Conference proceedings. ICT for language learning
The aim of the “ICT for Language Learning” conference is to promote and share good practice and transnational cooperation in the field of the application of ICT to language learning and teaching.
The conference focuses on the following topics:
– ICT based language teaching and learning approaches
– E-learning solutions for language teaching and learning
– Quality and innovation in language teaching and learning
– Monitoring and evaluation of language teaching and learning
– Recognition and validation of language skills
– Language teacher training
– Language learning to support international Mobility
– Language learning for specific purposes
– Studies in Second Language Acquisition
– CLIL, Content and Language Integrated Learning
– The Common European Framework of Reference (CEFR)
– The European Language Label for the promotion of quality in language learning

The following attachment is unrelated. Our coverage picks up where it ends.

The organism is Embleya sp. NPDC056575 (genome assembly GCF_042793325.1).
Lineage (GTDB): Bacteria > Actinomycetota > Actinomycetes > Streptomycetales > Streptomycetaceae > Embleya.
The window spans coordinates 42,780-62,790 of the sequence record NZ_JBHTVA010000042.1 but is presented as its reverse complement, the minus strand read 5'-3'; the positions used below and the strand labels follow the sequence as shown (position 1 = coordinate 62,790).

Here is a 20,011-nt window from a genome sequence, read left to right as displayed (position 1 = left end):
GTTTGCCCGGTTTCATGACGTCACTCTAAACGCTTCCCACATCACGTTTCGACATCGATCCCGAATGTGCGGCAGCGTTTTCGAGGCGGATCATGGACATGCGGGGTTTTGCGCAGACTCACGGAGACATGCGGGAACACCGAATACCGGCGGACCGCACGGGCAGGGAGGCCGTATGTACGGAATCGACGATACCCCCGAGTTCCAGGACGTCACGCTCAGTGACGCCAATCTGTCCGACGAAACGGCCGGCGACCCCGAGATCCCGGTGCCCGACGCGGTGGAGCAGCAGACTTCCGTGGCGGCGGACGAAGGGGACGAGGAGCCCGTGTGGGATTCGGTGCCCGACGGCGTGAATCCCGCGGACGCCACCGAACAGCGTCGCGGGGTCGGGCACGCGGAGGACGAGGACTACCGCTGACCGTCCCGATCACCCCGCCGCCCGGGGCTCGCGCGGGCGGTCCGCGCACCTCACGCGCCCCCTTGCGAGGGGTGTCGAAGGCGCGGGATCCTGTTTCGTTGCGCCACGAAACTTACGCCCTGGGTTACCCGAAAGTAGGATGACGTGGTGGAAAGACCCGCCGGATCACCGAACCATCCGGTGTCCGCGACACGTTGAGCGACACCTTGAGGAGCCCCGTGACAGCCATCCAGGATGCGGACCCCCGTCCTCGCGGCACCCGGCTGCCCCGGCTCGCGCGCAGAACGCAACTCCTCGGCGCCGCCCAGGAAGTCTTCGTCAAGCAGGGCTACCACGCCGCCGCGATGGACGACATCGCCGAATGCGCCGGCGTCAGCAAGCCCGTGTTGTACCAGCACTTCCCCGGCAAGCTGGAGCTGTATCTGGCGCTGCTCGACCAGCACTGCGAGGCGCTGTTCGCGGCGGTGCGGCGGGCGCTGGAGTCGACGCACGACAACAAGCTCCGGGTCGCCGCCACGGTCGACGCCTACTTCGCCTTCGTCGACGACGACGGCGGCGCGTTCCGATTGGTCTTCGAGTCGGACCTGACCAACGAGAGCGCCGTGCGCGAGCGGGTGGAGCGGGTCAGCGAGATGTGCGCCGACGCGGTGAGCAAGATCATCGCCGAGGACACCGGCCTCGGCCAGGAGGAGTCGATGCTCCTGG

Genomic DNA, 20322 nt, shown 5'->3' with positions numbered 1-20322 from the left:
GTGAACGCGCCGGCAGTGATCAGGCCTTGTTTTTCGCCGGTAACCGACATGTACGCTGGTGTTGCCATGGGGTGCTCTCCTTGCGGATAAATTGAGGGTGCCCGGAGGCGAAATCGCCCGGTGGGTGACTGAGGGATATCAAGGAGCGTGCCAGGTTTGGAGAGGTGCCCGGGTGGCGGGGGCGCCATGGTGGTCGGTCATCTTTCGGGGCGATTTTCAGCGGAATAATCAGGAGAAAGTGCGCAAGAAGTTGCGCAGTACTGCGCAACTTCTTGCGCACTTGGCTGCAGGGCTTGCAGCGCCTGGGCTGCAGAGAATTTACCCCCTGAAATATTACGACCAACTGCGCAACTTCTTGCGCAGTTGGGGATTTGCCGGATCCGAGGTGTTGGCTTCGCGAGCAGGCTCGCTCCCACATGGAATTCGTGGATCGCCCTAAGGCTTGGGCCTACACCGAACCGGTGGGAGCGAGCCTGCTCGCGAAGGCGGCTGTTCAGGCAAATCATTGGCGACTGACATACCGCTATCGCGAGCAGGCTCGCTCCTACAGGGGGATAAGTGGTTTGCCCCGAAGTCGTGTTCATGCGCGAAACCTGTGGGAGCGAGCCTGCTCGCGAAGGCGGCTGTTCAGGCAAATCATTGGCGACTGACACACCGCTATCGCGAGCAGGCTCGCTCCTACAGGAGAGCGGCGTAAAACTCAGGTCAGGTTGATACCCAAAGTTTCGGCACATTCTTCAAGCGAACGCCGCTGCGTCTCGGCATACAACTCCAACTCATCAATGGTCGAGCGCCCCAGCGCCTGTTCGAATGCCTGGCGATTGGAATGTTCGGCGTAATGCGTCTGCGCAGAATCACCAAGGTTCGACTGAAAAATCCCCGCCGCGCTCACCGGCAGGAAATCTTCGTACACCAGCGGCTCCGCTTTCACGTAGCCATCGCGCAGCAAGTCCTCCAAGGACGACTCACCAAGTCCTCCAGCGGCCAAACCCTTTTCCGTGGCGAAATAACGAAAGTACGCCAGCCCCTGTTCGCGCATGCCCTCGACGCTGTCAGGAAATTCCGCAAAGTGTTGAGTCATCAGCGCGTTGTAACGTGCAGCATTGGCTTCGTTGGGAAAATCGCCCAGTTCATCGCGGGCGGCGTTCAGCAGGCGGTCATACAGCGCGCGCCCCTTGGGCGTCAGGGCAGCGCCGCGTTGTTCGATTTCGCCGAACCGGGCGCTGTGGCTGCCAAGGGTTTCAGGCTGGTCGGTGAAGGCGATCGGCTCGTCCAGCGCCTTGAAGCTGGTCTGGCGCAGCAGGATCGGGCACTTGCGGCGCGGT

Russian educational system, of a higher education in particular, inherited all the traditions of teaching languages from the Soviet Union, where the grammar-translation method was the prevailing one. This method included translation of texts on specific topics, making lists of vocabulary and explicit learning of grammar with a focus on reading skills to the disadvantage of speaking and listening. However, the wave of more communicative methods, such as the communicative approach and the direct method, has overrun the market of teaching English in Russia in recent years. One of the principles of these approaches is to avoid totally or at least to minimize the usage of students’ mother tongue in class. Following this trend, more and more Russian teachers of English in search of their professional recognition on the international market take CELTA courses (designed for multilingual class purposes) that declare rejection of using translation and students’ own language starting from the elementary level. The situation is amplified by the whole industry of TEFL, where authentic course books written presumably for native speaking teachers do not refer to translation. It can be explained by the fact that native speakers teaching English often have little or no command of their students’ language. This leads to almost total exclusion of the native language from class. Russian non-native teachers in turn feel guilty about using translation as return back to out-of-date methods. However, recent studies [1,2,3] and our experience of teaching students proves that thoughtful using of mother tongue and translation in particular can be a real source of raising awareness of how language works. We are going to suggest a number of activities in the framework of lexical approach  for a monolingual class purposes (this is the typical situation not only for Russia). These activities focus on noticing chunks and collocations the skill of which is identified as an issue for students of all levels of proficiency. Translation here is not considered as the only part of teaching but as a fresh look at how it can be used to maximum effect in a combination with approaches aimed at immersion students in the language environment.